Dan Gainor

News by its very nature is unpredictable. Too bad many journalists don’t seem to understand that fact.

Ever since gasoline prices began a wild ride in 2004, the media have been obsessed with predicting future energy prices. Gasoline, we were told, would hit $5 a gallon. Or $6, or $7. Or maybe even $12 or $15.

The predictions were consistently wrong. ABC, NBC and CBS, who can seldom get current events correct, are even worse guessing future news. In fact, for most of 2008, network news stories that predicted oil or gas prices were wrong nearly two-thirds of the time (63 percent).

Two-thirds? You’d be better off flipping a coin or even counting on an NFL referee. Not one network report had guessed that gas would drop to $1.66, the current national average.

Journalists weren’t content with reporting high prices. They had to warn those prices would go higher – much higher. In 2008, they got their wish. Sort of.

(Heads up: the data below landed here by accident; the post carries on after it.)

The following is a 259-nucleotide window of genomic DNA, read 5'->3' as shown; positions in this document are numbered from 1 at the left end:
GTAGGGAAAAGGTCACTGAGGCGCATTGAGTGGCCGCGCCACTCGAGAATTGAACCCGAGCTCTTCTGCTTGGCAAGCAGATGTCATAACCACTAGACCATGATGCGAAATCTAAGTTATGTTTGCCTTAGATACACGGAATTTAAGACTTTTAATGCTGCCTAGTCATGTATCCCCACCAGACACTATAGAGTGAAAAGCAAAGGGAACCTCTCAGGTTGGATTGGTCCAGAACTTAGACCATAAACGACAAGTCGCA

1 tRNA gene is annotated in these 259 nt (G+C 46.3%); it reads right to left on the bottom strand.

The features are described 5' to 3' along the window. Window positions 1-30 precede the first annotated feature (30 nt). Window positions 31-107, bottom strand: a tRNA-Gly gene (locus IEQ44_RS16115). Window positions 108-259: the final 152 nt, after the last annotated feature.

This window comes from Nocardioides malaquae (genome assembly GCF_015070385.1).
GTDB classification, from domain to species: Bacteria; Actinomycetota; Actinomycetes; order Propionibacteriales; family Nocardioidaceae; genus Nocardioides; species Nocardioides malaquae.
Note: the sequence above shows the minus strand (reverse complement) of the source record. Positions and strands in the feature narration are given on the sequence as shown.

Gas started the year near $3 a gallon and oil near $100. Network reporters hyped each daily increase -- $3.50, $3.75 and finally $4. CBS’s Ben Tracy told viewers in his March 10 broadcast of “the rude awakening that high gas prices are here to stay.” Other stories bemoaned the impact on truckers who had to cope with “over $1,000 a fill-up.”

But those stratospheric prices weren’t enough for journalists who live by hype. CNBC quoted Robert Hirsch, a Management Information Services Senior Energy Advisor, saying: “others who watch this very closely forecast that we're going to be hitting $12 and $15 a gallon, and then, after that, when world oil production goes into decline, we're going to talk about rationing."

ABC’s Charles Gibson zeroed in on the fear du jour on his July 11 broadcast. “We told you earlier that crude prices hit another new record today, which has analysts warning that $4 a gallon gas may become a permanent fact of life.” Gas prices began to decline just a week later and dropped below $4 a gallon before the month was out.

And they kept right on falling – for 86 days straight. Even media outlets desperate for doom and gloom should acknowledge that’s big news. Few reports did so. Instead, the networks tried to predict how low gas prices would go, which they also got wrong by underestimating the price collapse.

Dan Gainor

Dan Gainor is The Boone Pickens Free Market Fellow and director of the Media Research Center’s Business & Media Institute.